Here, in Mexico, the bicentennial celebration of Independence is taking place in every town, big or small. Unfortunately, there have been difficult times in our country lately and some people are not as excited as one Mexican should be. Nevertheless, this post is to express how excited I am.
The title of the post is not a typo; one hundred and six years ago when Mexico was about to celebrate the first century of Independence the dictator Don Porfirio Díaz gave the order to every governor of every state to build a monument in each capital which would commemorate the first 100 years of liberty.
In Pachuca de Soto, Hidalgo, the city and state I live, the governor recovered a previous project of building a tower in the “Plaza de las Diligencias” or “Diligences’ Square”. It had that name because it was there where stagecoaches used to depart or arrive from or to Mexico City, the trip used to last 12 hours!
The construction cost was 300 000 gold pesos and it was funded with mining companies donations and government money. The tower was built with quarry blocks put on top of each other, they were brought from a nearby town called Tezoantla. Finally, the tower is crowned with a copper dome melted in Fundidora de Fierro y Acero in Monterrey, Mexico.
Below the dome there is the chime for the four clocks; the chime was brought from Austria and was made in the same factory of which The Big Ben’s chime was done, that’s why both machinery is equal. Under each clock there is one feminine statue representing an important event in Mexico’s history until that year: 1810 the Independence, 1857 the Constitution, 1859 the Reform Laws and 1910 the one hundred years of independence. Because of this, each marble statue is different.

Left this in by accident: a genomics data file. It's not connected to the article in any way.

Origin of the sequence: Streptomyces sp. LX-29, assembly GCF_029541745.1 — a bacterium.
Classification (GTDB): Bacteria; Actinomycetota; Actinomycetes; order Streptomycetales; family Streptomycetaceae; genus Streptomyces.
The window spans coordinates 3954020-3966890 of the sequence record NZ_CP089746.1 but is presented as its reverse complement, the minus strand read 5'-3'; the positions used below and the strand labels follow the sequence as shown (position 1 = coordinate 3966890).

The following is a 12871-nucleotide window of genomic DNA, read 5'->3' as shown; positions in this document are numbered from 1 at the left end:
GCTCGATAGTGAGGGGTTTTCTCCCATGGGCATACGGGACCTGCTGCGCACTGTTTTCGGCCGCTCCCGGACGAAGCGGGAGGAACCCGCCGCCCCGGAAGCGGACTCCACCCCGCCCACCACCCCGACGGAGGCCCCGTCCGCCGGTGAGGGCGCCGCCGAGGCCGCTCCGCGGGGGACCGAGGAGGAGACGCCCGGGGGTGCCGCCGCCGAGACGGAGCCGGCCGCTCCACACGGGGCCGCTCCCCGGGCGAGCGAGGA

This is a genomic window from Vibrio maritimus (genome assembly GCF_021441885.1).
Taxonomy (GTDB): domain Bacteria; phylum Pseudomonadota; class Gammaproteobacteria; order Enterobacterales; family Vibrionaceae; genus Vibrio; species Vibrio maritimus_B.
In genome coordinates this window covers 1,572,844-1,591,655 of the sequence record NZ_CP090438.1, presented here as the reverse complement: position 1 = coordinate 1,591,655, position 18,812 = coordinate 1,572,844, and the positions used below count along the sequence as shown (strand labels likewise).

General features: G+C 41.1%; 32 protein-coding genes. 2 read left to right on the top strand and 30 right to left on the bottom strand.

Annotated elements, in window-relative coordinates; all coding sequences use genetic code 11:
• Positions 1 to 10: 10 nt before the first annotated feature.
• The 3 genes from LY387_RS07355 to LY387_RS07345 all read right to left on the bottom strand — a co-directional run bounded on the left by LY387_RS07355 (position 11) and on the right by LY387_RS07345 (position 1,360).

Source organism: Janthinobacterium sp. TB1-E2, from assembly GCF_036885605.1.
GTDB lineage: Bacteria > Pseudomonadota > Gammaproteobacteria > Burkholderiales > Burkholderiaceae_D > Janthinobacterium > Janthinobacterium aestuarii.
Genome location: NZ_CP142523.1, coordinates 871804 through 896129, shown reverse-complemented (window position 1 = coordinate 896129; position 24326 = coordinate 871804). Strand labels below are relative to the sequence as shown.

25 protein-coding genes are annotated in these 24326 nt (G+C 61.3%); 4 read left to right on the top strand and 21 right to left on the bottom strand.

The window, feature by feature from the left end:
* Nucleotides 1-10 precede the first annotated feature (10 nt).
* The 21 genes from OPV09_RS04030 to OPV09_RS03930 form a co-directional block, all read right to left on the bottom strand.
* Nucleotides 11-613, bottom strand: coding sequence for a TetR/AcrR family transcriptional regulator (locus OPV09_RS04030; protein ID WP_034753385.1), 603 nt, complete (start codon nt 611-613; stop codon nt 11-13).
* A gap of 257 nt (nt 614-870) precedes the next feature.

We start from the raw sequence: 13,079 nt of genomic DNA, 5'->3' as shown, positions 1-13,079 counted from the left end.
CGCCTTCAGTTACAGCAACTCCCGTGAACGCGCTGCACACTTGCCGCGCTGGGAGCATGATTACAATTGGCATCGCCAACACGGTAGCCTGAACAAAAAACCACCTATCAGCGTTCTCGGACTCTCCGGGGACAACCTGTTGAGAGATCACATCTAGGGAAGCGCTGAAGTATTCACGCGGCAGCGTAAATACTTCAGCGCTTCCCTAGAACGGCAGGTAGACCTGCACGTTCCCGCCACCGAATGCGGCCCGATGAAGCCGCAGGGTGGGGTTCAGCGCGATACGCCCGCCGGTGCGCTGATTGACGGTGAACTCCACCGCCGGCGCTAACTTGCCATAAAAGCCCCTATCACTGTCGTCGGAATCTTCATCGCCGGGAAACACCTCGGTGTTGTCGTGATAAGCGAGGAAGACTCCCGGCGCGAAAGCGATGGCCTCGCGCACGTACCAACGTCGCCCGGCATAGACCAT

The clock tower was inaugurated in September 15th, 1910 at 23:00 the bells rang the national anthem.
Today the tower has become the biggest symbol of the capital and its state and it is called Reloj Momumental or Monumental Clock Tower. The bells ring every 15 minutes and the national anthem can be heard at 6:00 and 18:00 every day. The square has also changed its name and now it is called Plaza Independencia, Independence Square.
I wanted to write a post about the monument because of the great celebration Mexico is doing, and the great birthday party the local municipality is preparing for the city’s symbol; one of which my family is taking part. The party started two years ago with a remodeling and now it continues with a documentary of those families who have lived in the city for more than 100 years and who want to share their history.
In the videos below pictures of the Clock Tower can be seen and the national anthem can be heard. Both videos were made after the remodeling. And the photographs were taken by me during the my mom’s filming part.